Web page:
From the hilltop we look out over a wide, open landscape of astounding beauty. Gentle hills surround us, pristine nature, a place almost without inhabitants, the air quiet and peaceful. The sunset and moonrise heighten the pastoral atmosphere.
Some of us taste the juicy sabras that we just picked from the cacti of Khirbet Umm Burj. But the voice from the loudspeaker ruins our momentary enjoyment. It reminds us that the observation point – that's how it's described on the sign erected by the Antiquities Authority – is the ruin of a Palestinian home that once stood here, in which people lived until the end of October, 1948. It asks us to look down and see, under our feet, right in the heart of this enchanted region, signs of the Arab culture that was destroyed and the extent of the damage caused by the nakba sixty years ago, the nakba that Zionism brought upon the Palestinian people.
An hour earlier, as we climbed the hill, we passed the fresh excavations the Antiquities Authority is conducting at the site. They uncovered Roman burial caves, and underground cavities in which Jews hid during the rebellion against the Romans more than two thousand years ago. The archaeologist who accompanied us told us that the staff of the Antiquities Authority think this is the site on which the ancient Jewish village of Bish once stood. He himself isn't convinced. The voice from the loudspeaker interferes with the excitement caused by the impressive underground antiquities, and asks people to look up and see, a few meters above their heads, the ruins of the houses in which the Palestinians of Khirbet Umm Burj lived, those who were expelled from their land in 1948 by the new Israeli army, towards Hebron.
Khirbet Umm Burj was in the center of the Hebron district before the state of was established. It was captured in 1948 along with 15 other villages in the district, and all were almost completely destroyed in order to prevent their inhabitants from returning. The area was totally cleared of its Palestinian population by the Fourth Battalion of the Har'el Brigade, that was sent to expel the Palestinians hiding in the area. And in fact, from the observation point atop the demolished house, the region looks uninhabited.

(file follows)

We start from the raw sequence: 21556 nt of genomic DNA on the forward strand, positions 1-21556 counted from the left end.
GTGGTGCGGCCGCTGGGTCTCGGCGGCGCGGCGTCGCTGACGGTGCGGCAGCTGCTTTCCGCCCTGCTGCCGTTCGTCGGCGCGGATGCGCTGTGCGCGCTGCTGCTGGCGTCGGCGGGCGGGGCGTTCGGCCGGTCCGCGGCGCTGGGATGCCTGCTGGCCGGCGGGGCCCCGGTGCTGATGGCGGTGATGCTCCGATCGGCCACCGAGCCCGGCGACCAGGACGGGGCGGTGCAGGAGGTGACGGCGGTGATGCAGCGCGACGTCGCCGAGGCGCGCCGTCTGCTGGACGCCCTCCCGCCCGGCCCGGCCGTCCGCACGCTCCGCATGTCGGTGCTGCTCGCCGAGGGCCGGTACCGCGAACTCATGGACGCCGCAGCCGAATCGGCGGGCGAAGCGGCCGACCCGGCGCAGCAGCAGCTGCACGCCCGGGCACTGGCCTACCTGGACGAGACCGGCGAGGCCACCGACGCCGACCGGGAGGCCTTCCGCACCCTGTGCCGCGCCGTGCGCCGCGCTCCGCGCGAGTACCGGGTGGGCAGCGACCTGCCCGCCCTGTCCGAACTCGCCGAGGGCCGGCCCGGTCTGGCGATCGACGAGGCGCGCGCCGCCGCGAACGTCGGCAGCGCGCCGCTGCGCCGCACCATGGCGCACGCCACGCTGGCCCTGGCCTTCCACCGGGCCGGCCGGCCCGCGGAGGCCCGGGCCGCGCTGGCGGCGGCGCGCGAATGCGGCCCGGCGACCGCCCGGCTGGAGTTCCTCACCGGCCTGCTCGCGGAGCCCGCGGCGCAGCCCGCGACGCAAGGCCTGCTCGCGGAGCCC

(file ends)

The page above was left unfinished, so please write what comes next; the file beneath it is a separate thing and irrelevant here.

The 70 people on the tour heard about the lives of the inhabitants of the small village prior to the nakba, and about how it disappeared from the area and from our consciousness. The Antiquities Authority that is developing the region is preparing it for tourism, paving roads, erecting signs and handing out leaflets, but it doesn't provide any information at all about the Palestinian village, evidence of whose life and destruction are evident on the ground. So, for example, the Antiquities Authority uncovers very ancient tombs, bounds and marks them, describes them, makes people aware of them, while right beside them lie hundreds of neglected and forgotten Palestinian graves, disappearing from the landscape and from consciousness, gradually and "naturally."
We left a sign for future Israeli tourists that indicates the location of the Palestinian cemetery. We also erected signs with the name of the village, Khirbet Umm Burj, which is known today, in the Israeli language, as Hurvat Burgin. We walked past the walls of the Palestinian houses, still half-standing as a monument to the nakba, descended the hill between the village's trees and ancient caves, and ended up at the bottom of the hill next to the village's main well, "Haroun Well."
To counteract the politics of forgetting and concealment undertaken by the Israeli establishment to erase Palestinian identity, we prepared a booklet for the Israeli reader, "Remembering Umm Burj," that we distributed during the tour. It contains essential information about the period that preceded the village's nakba.
Umm Burj Tour 2008 (4)
Umm Burj Tour 2008 (5)
Umm Burj Tour 2008 (6)
Umm Burj Tour 2008 (7)
Umm Burj Tour 2008